Classless IP Addressuing

The Move Towards Classless Addressing
By 1992, members of the IETF (Internet Engineering Task Force) had serious concerns about the exponential growth of the Internet and the limited scalability of Internet routing tables. They were also concerned with the eventual exhaustion of 32-bit IPv4 address space. The depletion of the class B address space was occurring so fast that within two years there would be no more class B addresses available (RFC 1519). This depletion was occurring because every organization that requested and obtained approval for IP address space received an entire classful network address - either a class B with 65,534 host addresses or a class C with 254 host addresses. One fundamental cause of this problem was the lack of flexibility. No class existed to serve a mid-sized organization that needed thousands of IP addresses but not 65,000.
In 1993, IETF introduced Classless Inter-Domain Routing, or CIDR (RFC 1517). CIDR allowed for:
More efficient use of IPv4 address space
Prefix aggregation, which reduced the size of routing tables
To CIDR-compliant routers, address class is meaningless. The network portion of the address is determined by the network subnet mask, also known as the network prefix, or prefix length (/8, /19, etc.). The network address is no longer determined by the class of the address.
ISPs could now more efficiently allocate address space using any prefix length, starting with /8 and larger (/8, /9, /10, etc.). ISPs were no longer limited to a /8, /16, or /24 subnet mask. Blocks of IP addresses could be assigned to a network based on the requirements of the customer, ranging from a few hosts to hundreds or thousands of hosts.

CIDR and Route Summarization:

CIDR uses Variable Length Subnet Masks (VLSM) to allocate IP addresses to subnets according to individual need rather than by class. This type of allocation allows the network/host boundary to occur at any bit in the address. Networks can be further divided or subnetted into smaller and smaller subnets.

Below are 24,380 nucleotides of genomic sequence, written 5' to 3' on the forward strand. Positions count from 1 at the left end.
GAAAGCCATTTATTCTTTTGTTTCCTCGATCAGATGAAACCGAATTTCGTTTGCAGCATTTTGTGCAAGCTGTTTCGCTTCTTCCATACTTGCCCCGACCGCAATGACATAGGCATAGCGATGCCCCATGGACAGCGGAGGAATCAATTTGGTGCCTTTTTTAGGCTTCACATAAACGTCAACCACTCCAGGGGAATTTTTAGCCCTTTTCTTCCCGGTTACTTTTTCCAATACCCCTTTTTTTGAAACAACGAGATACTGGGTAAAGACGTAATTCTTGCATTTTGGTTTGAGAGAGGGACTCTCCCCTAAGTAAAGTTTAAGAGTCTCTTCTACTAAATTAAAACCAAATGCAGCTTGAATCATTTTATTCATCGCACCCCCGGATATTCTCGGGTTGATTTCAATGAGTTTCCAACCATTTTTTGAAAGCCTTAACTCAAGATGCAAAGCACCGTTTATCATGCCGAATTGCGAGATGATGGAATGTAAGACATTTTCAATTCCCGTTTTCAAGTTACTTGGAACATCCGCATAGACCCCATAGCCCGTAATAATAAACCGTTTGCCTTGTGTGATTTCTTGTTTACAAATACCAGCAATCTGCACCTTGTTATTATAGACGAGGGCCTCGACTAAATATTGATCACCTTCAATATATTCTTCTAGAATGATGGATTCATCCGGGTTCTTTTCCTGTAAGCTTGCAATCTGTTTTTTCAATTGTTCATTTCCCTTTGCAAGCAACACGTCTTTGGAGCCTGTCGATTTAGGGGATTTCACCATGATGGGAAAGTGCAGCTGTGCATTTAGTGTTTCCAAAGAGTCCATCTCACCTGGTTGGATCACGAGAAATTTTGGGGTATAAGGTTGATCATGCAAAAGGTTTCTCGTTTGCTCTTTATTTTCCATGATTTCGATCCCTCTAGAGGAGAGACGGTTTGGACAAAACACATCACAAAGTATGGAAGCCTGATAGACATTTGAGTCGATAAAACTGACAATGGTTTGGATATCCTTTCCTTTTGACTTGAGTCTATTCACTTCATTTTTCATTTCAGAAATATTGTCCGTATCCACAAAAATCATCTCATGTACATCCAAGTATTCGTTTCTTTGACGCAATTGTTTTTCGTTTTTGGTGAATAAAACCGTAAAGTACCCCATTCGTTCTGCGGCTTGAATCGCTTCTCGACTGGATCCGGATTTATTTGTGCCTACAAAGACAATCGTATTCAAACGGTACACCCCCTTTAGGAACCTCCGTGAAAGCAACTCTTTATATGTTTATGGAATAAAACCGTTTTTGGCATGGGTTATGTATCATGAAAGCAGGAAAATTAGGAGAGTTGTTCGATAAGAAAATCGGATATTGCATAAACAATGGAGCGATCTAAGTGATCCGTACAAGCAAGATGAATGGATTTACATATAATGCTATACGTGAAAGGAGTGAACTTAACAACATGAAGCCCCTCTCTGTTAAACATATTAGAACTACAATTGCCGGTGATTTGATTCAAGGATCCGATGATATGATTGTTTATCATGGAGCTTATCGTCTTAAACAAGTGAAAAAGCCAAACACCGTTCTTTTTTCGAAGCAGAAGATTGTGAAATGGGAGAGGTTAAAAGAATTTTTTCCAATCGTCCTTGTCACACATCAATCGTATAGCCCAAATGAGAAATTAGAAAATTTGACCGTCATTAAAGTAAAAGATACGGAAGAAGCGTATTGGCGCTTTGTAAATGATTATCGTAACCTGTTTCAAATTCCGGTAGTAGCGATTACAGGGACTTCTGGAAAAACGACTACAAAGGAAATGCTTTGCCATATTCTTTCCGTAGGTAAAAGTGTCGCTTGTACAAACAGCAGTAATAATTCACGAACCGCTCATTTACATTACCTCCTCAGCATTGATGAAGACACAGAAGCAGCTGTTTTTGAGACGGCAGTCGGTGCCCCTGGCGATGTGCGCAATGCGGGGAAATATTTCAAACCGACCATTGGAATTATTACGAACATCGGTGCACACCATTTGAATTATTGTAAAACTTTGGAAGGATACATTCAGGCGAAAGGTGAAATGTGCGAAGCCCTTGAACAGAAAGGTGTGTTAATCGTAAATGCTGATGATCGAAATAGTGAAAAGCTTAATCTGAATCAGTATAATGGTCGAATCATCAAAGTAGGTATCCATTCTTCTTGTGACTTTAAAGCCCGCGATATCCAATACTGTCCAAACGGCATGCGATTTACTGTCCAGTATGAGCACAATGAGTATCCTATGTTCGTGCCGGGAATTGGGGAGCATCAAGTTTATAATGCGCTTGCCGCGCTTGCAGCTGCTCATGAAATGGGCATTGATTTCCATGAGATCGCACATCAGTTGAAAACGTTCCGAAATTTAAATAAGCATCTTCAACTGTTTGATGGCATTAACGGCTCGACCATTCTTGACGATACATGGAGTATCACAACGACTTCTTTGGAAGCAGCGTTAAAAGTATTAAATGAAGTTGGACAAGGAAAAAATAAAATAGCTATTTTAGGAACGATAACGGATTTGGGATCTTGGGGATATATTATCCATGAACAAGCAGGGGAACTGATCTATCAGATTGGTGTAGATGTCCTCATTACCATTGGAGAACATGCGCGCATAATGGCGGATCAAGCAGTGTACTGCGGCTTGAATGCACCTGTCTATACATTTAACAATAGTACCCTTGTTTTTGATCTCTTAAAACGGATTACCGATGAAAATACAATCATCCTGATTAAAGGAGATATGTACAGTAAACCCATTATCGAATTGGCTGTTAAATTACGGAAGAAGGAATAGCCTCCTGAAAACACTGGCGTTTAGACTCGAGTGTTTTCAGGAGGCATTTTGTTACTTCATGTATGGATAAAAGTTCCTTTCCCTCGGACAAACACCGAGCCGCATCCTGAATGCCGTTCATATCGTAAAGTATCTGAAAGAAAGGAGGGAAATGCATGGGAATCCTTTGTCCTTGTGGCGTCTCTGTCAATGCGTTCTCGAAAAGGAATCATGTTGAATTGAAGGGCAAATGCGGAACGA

Just as the Internet was growing at an exponential rate in the early 1990s, so were the size of routing tables that were maintained by Internet routers under classful IP addressing. CIDR allowed for prefix aggregation, which you already know as route summarization
"Static Routing" that you can create one static route for multiple networks. Internet routing tables were now able to benefit from the same type of aggregation of routes. The ability for routes to be summarized as a single route and helped reduce the size of Internet routing tables.
In the figure, notice that ISP1 has four customers, each with a variable amount of IP address space. However, all of the customer address space can be summarized into one advertisement to ISP2. The summarized or aggregated route includes all the networks belonging to Customers A, B, C, and D. This type of route is known as a supernet route. A supernet summarizes multiple network addresses with a mask less than the classful mask.
Propagating VLSM and supernet routes requires a classless routing protocol, because the subnet mask can no longer be determined by the value of the first octet. The subnet mask now needs to be included with the network address. Classless routing protocols include the subnet mask with the network address in the routing update


"Classless Inter-Domain Routing (CIDR): an Address Assignment and Aggregation Strategy,"
"Internet Protocol v4 Address Space,"


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